France is launching a mega-cheap rail pass next month

The €49-per-month pass covers unlimited journeys on regional and intercity trains, but there's a catch

Liv Kelly
Written by
Liv Kelly
Contributing Writer
Viaduct in France
Photograph: Shutterstock

It’s only becoming more convenient to travel by train, and not just because of the abundance of new high-speed services, sleeper trains and picturesque routes across Europe. Rail travel, along with becoming more efficient, is also becoming significantly more affordable. 

After Germany relaunched their deutschlandticket and Portugal announced an incredibly budget-friendly rail pass, France is jumping on the bandwagon and offering travellers a super-cheap monthly rail ticket, which will kick off next month to coincide with the Olympics.

Like Portugal and Germany’s respective schemes, the French pass will cost only €49 (£42, $53). However, there are a couple of catches.

Criticism from regional authorities has led to a scaling-back of the original offering. The cheap monthly pass is now only eligible for travellers aged 27 and under, and you need to have a French address to qualify. It also won’t be valid on high-speed TGV trains and will exclude the Ile-de-France region (which includes Paris and is the most populated in France). 

But if you’re lucky enough to use the rail pass, you are in for some killer savings – even if you only make a handful of journeys per month. The pass will be valid on TER routes such as Bordeaux to Arcachon, which usually costs around €15 (£12.85, $16), and Marseille to Toulon, which costs €17 (£14.60 , $18.25). Calais to Amiens, La Rochelle to Bordeaux, Port Bou via Perpignan to Avignon, Marseille to Nice and Lyon vis Dijon to Paris are all permitted, and Intercités trains are included too. To buy your ticket, you can do so either from SNCF Connect or from Trainline, according to the Independent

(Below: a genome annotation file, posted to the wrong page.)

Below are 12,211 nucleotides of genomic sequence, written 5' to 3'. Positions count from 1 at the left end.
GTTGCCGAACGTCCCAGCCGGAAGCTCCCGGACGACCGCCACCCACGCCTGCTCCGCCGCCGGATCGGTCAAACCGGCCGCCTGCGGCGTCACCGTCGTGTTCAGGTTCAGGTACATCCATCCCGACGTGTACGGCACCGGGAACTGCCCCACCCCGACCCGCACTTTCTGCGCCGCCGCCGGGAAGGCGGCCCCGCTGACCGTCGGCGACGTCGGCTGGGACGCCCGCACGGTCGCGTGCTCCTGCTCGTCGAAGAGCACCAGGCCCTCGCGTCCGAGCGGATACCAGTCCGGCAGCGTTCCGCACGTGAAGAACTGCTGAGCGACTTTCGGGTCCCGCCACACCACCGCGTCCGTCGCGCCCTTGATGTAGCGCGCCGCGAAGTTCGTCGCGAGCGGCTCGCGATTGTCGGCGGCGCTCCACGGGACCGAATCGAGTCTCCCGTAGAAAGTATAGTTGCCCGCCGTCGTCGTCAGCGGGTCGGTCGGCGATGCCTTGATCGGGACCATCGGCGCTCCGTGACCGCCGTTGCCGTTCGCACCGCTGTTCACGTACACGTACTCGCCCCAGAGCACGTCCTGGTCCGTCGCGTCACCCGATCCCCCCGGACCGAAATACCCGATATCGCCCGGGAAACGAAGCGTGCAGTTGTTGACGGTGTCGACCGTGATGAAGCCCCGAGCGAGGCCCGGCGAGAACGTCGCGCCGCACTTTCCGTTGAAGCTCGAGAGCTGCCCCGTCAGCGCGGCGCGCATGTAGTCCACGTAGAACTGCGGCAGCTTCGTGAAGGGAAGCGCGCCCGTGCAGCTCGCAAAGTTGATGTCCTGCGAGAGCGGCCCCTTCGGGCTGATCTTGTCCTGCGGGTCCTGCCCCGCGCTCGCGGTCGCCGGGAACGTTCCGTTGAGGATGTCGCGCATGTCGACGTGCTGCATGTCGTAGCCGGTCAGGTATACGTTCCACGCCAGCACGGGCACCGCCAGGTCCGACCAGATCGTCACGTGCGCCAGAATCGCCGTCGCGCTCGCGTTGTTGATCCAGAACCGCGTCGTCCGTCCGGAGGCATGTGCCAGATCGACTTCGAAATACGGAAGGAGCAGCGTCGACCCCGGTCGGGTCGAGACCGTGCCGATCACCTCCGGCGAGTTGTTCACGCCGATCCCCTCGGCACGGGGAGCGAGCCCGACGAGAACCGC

Rail travel is seeing an overhaul not just in France but across Europe, largely to encourage people to opt for more sustainable modes of transport. The announcement of the French travel pass comes after several of the country’s short-haul flights routes were banned, and Transport Minister Clément Beaune proposed a minimum flight price policy to the EU

Research showed that an alarmingly small proportion of flyers take a huge proportion of flights in Europe. Along with the new restrictions on flight routes and prices, the travel pass could be a major step towards reducing travel emissions. 

The deutschlandticket has been hailed as the ‘biggest public transport reform in German history,’ by authorities, according to euronews. What’s more, VDV, a German Transport Association, estimates that 1.8 million tonnes of carbon emissions were saved between July and August 2023, thanks to people using the pass. 

Now that the conditions of the French rail pass are set in stone, it will hopefully be available from summer 2024. 

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